Figure 4 (a) (A) Photograph of a 3DOM carbon electrode attached to a nickel mesh. (B) Cross-sectional representation of an interpenetrating electrode and electrolyte layers in the cell. (b) SEM images of (A) 3DOM carbon before and (B) after potentiostatic EP with PPO. (C) SEM image of the sample shown in (B) after multiple inﬁltrations with vanadia, lithiation, and cycling. (D) SEM image of uncoated 3DOM carbon after multiple inﬁltrations with vanadia. Reprinted with permission from .
are inserted in manganese oxides by reduction with LiI in acetonitrile. Finally, 1D nanorods of LiMn2 O4 materials are crystallized into a spinel structure along the [2 2 0] direction by heating under air. In the case of 1D Li[Ni0.25 Li0.15 Mn0.6 ]O2 nanowires with a layered structure (space group: R-3m), they are obtained by one step hydrothermal synthesis without templates . The structure and morphology of the obtained powders are dependent upon both pH and heating temperature. At pH = 10, the spinel phase (space group: Fd-3m) and layered phase (space group: R-3m) were obtained with heating temperature of 150 and 200 ◦ C, respectively. The powder with a layered phase has a nanoplate shape, but was changed into nanowires by controlling the pH from 10 to 2. The Li[Ni0.25 Li0.15 Mn0.6 ]O2 nanowires exhibited good rate performances due to their short diffusion path (95% capacity retention even at 7C rate).
The nanosize effect on rate performance can be maximized by the conﬁguration of the three-dimensionally interpenetrating electrochemical cell structure in which interpenetrating electrode materials are electrically isolated by nanosized ionic conductive layers as an electrolyte. This system was successfully realized by using a photonic crystal structure of three-dimensionally ordered macroporous (3DOM) materials with multiple surface modiﬁcation steps (Fig. 4) . 3DOM materials are inverse replicas of their colloidalcrystal templates, possessing solid nanostructures where voids between closed-packed template spheres once existed. Monolithic three dimensionally ordered macroporous (3DOM) carbon was coated with a conformal layer of poly(phenylene oxide) (PPO) by electropolymerization. The remaining void space was then inﬁltrated with a vanadium alkoxide gel to form interpenetrated vanadium oxide. The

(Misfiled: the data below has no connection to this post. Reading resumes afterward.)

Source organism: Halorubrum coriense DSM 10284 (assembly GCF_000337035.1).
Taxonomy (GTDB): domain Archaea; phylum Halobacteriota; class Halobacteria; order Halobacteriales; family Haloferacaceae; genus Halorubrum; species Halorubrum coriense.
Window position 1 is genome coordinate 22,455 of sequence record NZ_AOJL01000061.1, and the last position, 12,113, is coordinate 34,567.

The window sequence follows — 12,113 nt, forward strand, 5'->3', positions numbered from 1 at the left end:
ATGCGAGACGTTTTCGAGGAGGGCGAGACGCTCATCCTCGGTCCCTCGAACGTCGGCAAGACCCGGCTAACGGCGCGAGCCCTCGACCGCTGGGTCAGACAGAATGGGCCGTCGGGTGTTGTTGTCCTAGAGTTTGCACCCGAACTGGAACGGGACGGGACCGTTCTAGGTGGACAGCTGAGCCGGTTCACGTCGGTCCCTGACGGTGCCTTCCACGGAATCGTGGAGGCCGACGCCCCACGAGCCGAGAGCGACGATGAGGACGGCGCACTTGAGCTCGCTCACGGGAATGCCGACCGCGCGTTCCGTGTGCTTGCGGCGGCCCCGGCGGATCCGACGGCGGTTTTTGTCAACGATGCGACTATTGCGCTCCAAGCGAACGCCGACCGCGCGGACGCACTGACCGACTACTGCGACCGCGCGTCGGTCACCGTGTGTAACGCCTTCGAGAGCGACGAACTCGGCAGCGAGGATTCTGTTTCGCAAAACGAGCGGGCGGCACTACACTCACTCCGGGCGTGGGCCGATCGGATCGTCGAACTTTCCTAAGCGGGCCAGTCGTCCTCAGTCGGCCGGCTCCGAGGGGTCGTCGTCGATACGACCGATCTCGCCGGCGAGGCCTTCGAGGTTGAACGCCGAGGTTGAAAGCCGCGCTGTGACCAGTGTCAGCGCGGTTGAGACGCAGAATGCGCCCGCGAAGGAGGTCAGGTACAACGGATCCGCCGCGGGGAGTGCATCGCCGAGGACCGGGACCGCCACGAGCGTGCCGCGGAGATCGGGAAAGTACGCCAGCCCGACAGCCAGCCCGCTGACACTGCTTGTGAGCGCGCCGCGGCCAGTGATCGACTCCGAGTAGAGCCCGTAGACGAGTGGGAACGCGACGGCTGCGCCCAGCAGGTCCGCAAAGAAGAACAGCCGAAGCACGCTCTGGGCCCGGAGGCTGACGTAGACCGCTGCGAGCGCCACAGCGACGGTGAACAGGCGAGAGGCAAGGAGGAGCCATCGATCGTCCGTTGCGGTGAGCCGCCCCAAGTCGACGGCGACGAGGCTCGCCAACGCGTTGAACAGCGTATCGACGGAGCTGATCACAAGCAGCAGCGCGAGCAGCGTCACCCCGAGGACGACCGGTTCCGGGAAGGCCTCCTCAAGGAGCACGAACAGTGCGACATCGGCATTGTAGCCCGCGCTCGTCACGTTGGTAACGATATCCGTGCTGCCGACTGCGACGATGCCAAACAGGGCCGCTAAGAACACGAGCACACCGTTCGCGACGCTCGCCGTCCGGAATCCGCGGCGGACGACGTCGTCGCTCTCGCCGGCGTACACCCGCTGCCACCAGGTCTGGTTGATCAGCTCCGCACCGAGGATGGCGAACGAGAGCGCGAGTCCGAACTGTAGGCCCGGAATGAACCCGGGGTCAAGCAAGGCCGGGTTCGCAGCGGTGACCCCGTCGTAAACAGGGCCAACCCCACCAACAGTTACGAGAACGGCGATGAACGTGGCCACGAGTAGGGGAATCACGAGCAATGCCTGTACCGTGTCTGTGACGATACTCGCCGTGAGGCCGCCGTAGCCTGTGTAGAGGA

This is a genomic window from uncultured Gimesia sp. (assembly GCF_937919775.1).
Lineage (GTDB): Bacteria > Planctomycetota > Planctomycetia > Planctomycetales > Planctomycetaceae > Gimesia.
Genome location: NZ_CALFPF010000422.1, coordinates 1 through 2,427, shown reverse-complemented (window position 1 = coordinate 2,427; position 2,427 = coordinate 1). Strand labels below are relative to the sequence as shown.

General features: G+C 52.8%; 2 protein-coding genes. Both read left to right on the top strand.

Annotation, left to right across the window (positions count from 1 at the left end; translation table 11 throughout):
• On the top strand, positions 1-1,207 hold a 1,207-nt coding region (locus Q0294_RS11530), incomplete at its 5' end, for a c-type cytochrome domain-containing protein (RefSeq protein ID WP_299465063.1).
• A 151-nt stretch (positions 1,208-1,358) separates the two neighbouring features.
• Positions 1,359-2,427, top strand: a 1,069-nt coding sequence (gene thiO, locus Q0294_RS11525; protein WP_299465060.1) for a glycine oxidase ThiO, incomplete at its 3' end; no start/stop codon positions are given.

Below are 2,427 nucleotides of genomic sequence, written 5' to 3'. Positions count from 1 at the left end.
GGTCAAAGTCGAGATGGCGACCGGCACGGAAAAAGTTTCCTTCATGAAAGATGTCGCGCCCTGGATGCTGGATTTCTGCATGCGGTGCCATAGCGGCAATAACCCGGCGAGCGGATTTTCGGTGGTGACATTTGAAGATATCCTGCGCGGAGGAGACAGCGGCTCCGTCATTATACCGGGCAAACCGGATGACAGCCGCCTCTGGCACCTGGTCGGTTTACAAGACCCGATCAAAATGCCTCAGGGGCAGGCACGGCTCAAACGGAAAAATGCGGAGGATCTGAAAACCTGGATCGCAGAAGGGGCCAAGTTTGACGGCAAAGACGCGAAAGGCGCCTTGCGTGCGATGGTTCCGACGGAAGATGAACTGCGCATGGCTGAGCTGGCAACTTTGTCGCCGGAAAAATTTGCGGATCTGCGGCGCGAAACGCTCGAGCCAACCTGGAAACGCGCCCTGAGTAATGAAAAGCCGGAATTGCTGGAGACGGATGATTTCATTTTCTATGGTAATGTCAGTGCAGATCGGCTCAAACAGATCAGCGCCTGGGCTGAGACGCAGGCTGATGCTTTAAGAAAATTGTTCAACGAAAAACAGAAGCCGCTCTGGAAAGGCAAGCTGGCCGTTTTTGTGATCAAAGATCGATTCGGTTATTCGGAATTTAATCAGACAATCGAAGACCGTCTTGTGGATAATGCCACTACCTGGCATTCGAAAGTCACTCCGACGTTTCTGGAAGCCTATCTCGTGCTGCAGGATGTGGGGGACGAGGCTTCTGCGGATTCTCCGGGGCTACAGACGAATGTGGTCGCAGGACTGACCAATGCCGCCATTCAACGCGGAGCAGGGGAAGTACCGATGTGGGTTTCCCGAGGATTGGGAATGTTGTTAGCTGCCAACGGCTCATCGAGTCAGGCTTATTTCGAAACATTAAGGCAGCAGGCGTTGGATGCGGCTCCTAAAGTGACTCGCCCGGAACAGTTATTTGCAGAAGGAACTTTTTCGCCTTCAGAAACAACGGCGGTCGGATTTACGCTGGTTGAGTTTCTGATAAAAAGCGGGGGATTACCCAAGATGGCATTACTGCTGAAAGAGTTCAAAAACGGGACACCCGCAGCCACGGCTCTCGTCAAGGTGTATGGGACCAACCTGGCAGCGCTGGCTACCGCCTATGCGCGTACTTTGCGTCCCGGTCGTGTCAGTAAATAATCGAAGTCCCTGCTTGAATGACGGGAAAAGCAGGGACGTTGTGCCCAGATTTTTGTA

Nanosize in lithium reactive nanomaterials 3DOM carbon and inﬁltrated vanadium oxide have a wall thickness of tens of nm, and the two materials are separated by a few nm PPO polymer layer. Therefore, both the diffusion length in the electrode materials and the conduction length in the electrolytes are on a scale of nm, resulting in decreased mass transport resistances in both the electrode and the electrolyte. 3DOM electrode materials can also be used as composite electrodes of conventional electrochemical cell systems. 3DOM LiFePO4 , LiCoO2 , SnO2 , Si , Li4 Ti5 O12 , V2 O5 , carbon , and LiMn2 O4 spinel  were synthesized using PMMA, PS or silica spheres as closed-packed templates, and exhibited enhanced rate performances. Although nanosized materials clearly show better rate performance due to shorter diffusion length than bulkier materials, from a practical view point some challenges remain. As nanosized materials have higher surface area, more electrolyte is decomposed on the surface of the electrodes, leading to the formation of solid-electrolyte interfaces. This causes poor coulombic efﬁciency, one of the critical parameters for practical utilization of electrode materials. Also, the high surface area could induce poor crystallinity, resulting in fewer storage sites of Li+ ions. In the case of nanosized LiCoO2 , it was found that the coulombic efﬁciencies and reversible capacities decreased to ca. 26% and 65 mAh/g as the size of LiCoO2 is decreased from bulk to 6 nm . Bulkier LiCoO2 usually exhibits >95% and >140 mAh/g, respectively. Therefore, greater focus should be placed on how to obtain more stable surfaces and better crystallinity of nanomaterials for their practical utilization in batteries.